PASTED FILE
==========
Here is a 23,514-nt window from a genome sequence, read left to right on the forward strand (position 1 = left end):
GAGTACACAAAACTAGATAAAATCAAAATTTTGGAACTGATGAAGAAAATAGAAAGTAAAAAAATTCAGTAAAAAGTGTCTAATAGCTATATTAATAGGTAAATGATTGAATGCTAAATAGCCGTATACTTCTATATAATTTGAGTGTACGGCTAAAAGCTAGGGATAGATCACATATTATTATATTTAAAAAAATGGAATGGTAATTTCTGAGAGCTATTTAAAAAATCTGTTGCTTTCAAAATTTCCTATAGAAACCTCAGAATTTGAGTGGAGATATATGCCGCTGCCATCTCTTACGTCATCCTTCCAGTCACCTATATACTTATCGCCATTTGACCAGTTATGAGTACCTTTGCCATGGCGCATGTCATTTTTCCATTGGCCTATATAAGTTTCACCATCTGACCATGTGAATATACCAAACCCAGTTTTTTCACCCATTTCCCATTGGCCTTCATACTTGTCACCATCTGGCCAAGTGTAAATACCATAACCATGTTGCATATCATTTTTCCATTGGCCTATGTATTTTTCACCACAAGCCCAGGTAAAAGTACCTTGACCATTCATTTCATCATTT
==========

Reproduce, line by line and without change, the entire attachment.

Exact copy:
Here is a 23,514-nt window from a genome sequence, read left to right on the forward strand (position 1 = left end):
GAGTACACAAAACTAGATAAAATCAAAATTTTGGAACTGATGAAGAAAATAGAAAGTAAAAAAATTCAGTAAAAAGTGTCTAATAGCTATATTAATAGGTAAATGATTGAATGCTAAATAGCCGTATACTTCTATATAATTTGAGTGTACGGCTAAAAGCTAGGGATAGATCACATATTATTATATTTAAAAAAATGGAATGGTAATTTCTGAGAGCTATTTAAAAAATCTGTTGCTTTCAAAATTTCCTATAGAAACCTCAGAATTTGAGTGGAGATATATGCCGCTGCCATCTCTTACGTCATCCTTCCAGTCACCTATATACTTATCGCCATTTGACCAGTTATGAGTACCTTTGCCATGGCGCATGTCATTTTTCCATTGGCCTATATAAGTTTCACCATCTGACCATGTGAATATACCAAACCCAGTTTTTTCACCCATTTCCCATTGGCCTTCATACTTGTCACCATCTGGCCAAGTGTAAATACCATAACCATGTTGCATATCATTTTTCCATTGGCCTATGTATTTTTCACCACAAGCCCAGGTAAAAGTACCTTGACCATTCATTTCATCATTT